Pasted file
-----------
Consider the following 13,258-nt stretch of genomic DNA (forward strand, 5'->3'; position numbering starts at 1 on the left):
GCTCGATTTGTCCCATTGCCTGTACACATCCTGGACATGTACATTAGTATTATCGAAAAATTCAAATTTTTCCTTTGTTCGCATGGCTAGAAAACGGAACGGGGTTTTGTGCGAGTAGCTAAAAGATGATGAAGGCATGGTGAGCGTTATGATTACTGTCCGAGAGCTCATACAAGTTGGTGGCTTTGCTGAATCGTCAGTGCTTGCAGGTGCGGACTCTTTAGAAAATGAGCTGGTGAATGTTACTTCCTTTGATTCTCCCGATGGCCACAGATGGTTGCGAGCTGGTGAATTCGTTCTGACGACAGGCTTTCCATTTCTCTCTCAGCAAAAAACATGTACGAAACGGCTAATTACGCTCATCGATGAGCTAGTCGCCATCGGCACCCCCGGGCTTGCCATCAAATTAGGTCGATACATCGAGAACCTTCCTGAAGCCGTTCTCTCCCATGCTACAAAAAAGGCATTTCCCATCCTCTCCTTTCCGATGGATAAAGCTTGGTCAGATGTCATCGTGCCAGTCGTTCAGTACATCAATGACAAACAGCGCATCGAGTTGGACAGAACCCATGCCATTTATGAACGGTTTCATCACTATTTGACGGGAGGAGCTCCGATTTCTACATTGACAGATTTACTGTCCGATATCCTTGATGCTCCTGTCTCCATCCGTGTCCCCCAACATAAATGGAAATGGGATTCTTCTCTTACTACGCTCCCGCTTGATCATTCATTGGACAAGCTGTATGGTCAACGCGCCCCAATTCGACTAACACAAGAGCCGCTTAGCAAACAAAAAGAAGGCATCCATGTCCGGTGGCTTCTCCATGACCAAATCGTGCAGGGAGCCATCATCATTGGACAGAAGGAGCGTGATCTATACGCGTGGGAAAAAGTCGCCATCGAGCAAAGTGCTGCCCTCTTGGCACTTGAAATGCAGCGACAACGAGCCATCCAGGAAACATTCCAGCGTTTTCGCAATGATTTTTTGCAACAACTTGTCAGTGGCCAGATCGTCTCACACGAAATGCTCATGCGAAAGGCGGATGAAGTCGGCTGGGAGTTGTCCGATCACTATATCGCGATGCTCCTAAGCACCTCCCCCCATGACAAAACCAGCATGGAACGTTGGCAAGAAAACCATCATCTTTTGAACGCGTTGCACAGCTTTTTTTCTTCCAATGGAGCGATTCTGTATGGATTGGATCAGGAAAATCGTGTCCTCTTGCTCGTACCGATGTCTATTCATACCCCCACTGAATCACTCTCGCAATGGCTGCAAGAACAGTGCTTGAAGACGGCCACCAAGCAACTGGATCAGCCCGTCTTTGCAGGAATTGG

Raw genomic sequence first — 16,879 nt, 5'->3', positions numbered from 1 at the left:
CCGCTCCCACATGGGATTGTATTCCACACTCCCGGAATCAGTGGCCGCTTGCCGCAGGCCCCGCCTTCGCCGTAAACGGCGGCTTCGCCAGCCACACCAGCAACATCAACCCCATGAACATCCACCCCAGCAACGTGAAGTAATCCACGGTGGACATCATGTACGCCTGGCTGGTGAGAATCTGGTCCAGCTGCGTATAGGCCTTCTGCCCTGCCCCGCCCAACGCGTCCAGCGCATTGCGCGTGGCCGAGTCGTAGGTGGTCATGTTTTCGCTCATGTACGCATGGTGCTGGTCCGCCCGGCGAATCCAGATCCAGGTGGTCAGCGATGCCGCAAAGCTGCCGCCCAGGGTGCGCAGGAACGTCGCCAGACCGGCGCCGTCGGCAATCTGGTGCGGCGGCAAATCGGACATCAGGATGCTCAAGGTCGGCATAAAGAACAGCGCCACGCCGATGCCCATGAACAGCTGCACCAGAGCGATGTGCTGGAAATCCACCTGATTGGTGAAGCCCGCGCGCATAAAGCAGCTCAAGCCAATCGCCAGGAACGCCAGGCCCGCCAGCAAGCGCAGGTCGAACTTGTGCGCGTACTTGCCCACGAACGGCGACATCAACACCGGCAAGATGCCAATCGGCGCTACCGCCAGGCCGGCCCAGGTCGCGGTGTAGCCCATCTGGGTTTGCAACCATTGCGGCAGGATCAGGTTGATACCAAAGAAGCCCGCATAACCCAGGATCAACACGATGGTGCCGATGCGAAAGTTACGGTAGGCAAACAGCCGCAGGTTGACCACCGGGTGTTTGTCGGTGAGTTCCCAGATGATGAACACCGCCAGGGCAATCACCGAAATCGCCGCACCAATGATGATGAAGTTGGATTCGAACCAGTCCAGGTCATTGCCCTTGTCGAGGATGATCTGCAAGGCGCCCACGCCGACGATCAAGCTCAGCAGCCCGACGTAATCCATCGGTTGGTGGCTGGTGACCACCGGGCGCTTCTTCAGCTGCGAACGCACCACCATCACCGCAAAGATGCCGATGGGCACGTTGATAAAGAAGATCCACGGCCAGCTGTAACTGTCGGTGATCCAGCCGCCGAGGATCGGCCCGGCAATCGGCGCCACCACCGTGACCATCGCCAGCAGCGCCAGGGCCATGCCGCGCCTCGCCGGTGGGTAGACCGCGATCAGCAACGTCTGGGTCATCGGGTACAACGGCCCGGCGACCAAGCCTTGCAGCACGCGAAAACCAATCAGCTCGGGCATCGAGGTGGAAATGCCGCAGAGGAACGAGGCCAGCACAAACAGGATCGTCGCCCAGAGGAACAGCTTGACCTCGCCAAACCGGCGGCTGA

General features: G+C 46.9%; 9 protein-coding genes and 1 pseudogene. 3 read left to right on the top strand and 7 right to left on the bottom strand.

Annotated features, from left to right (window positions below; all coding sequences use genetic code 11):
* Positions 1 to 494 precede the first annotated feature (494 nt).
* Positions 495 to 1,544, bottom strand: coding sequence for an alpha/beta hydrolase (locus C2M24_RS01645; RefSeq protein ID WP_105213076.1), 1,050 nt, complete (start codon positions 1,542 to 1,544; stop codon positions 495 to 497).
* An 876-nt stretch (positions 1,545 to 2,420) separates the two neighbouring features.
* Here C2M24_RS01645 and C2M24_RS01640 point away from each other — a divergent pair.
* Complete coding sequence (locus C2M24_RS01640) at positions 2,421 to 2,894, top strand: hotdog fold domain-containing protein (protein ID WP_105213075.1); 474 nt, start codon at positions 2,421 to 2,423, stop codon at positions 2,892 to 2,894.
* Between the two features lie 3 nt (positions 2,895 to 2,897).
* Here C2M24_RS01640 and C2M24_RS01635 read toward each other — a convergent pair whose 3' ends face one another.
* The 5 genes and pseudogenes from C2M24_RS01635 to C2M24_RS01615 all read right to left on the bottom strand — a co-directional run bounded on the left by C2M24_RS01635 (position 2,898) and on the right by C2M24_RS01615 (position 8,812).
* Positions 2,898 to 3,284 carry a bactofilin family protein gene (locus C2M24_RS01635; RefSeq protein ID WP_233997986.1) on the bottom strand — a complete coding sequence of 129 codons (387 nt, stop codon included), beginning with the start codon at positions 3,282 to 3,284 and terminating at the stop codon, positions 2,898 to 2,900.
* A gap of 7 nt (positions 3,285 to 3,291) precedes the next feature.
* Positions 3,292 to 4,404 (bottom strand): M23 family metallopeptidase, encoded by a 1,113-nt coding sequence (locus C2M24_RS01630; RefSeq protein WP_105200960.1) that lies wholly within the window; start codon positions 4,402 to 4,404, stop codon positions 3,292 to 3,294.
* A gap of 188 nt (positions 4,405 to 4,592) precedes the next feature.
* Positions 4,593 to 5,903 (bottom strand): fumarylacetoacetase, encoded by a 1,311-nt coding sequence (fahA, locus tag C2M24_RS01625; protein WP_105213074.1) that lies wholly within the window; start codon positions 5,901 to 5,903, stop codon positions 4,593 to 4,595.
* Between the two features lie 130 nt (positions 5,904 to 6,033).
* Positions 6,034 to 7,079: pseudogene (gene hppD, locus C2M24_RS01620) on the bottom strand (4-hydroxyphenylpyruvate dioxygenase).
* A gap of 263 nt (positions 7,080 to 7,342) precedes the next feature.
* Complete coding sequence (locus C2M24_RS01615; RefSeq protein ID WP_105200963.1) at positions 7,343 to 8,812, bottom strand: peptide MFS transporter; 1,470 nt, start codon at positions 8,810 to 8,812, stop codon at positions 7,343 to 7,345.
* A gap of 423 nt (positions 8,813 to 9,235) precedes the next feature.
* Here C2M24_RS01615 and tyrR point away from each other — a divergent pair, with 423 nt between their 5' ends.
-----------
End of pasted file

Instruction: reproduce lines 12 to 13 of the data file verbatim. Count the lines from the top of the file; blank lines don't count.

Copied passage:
* Between the two features lie 3 nt (positions 2,895 to 2,897).
* Here C2M24_RS01640 and C2M24_RS01635 read toward each other — a convergent pair whose 3' ends face one another.